Paul and prayer

In his epistles, Paul repeatedly refers to his prayers (especially for the particular church to which he is writing).2 For Hardin (2015:137), these prayers form the most notable aspect of Paul’s spirituality. According to McGee (2002:1), Paul is the ultimate example to follow when praying.3

The following points summarise Paul’s prayer life. Firstly, to Paul the object of prayer is always God – and not Christ (McGee 2002:6; also Garrett 1972:3–17; Hardin 2015:138). This is true regarding Paul’s doxologies, thanksgiving and his life of prayer. Each introduction of his prayers starts with thanksgiving to God (Rm 1:8; Phlp 1:3; also cf. 1 Cor 1:4; 1 Th 1:2). Stendahl (1980:247) points out that Paul’s life and his mission ‘is totally conditioned by what God has done in and through Jesus Christ whom God raised from the dead’. Secondly, Paul consistently refers to God as ‘Father’ in his prayers, which relates to God as being the Father of Jesus and likewise the Father of Christian believers.4

Thirdly, Paul’s prayer language has been used quite normatively throughout the history of the church, and even so today. Christian believers today are certainly not apostles as Paul used to be. They have not seen and experienced the resurrected Christ as Paul did (Ac 9:3–9). The world today is not the world of Paul; yet, the church can learn much from him. Believers are motivated to regular prayer when reading his epistles. Christian believers use his language when praying. The church has learnt from Paul how to be a caring community through intercession and how to rejoice and be grateful in God’s involvement in the personal lives of believers (cf. Phlp 4). Today we can only wonder what it would have sounded like when Paul was praying (cf. Stendahl 1980:248).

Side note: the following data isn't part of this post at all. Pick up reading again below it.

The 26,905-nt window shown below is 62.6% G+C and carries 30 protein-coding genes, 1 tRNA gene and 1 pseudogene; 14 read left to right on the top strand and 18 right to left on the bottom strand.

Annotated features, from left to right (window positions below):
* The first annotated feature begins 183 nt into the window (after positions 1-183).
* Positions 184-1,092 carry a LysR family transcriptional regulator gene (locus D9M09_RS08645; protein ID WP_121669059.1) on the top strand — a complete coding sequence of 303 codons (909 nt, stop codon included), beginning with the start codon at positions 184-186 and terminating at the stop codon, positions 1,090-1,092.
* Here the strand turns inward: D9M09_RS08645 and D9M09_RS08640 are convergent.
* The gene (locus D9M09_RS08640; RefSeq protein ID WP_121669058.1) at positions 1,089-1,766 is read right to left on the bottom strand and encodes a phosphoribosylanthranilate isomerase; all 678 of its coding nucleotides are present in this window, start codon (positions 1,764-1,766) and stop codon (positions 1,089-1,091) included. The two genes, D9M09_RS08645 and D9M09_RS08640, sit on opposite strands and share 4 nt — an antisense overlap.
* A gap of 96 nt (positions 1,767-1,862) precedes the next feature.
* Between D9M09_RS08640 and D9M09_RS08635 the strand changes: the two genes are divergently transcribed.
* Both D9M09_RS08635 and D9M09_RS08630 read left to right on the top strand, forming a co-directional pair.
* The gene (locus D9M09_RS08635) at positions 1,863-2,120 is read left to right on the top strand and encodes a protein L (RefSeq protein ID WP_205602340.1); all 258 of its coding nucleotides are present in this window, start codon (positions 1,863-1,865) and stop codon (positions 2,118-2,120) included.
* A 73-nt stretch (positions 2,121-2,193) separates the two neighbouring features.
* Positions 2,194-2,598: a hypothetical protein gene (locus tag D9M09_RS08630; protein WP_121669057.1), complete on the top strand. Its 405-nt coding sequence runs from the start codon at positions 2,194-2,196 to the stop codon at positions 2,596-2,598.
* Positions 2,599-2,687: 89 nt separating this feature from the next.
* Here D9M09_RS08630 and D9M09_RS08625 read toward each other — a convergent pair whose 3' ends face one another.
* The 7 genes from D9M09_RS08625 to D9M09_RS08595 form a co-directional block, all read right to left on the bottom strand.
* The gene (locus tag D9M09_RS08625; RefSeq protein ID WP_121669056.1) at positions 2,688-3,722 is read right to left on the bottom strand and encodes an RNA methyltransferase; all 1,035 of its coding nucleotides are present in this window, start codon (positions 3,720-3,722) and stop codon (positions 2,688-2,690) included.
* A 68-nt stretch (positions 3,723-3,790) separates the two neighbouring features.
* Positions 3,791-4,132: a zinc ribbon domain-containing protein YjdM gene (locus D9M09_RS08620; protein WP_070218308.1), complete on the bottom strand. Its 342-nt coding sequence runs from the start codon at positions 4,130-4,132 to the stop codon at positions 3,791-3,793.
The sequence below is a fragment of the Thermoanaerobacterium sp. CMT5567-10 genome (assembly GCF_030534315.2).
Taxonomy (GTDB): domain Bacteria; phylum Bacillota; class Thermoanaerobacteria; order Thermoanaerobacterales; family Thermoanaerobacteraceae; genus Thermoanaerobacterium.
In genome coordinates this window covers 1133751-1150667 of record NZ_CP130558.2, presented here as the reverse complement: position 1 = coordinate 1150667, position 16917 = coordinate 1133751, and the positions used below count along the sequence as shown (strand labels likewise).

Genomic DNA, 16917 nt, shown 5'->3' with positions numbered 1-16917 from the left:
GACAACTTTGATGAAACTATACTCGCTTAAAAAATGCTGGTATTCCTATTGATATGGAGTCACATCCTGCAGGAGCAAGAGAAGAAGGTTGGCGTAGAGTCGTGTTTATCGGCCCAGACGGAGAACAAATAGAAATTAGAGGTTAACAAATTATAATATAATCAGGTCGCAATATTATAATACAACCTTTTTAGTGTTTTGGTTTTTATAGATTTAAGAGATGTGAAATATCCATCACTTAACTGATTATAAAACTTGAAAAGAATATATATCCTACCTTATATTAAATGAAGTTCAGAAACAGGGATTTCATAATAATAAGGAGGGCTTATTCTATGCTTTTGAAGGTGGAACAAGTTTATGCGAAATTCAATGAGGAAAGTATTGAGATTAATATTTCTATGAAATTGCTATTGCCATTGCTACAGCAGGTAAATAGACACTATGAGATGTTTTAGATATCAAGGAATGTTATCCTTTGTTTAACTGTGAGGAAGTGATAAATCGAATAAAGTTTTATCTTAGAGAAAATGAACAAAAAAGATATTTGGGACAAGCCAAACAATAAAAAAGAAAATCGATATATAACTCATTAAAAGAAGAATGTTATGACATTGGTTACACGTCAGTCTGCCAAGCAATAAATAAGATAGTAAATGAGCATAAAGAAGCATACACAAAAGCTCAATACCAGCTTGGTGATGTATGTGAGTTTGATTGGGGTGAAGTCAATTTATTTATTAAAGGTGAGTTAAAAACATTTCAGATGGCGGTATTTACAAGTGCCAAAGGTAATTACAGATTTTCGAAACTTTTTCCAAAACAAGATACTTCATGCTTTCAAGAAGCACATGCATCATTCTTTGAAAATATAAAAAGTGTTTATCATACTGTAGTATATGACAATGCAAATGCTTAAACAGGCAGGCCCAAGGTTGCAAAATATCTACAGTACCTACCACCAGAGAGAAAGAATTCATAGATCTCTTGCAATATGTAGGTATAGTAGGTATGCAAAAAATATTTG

Fourthly, if spirituality can briefly and basically be defined as the ‘experience of the divine’ in the believer’s everyday life of devotion, then the spirituality of Paul takes on a practical value linked to Paul’s prayers. Paul’s entire life was a regular engagement in spiritual practices which cherished the experience of the divine in his daily life, and resulted in Paul regularly praying. This view relates to Hardin’s understanding of spirituality. According to Hardin (2015:134), Christian spirituality is to be found in ‘what is common and mundane more so than in that which is ecstatic and mystical’. It is all about partnership with the Spirit.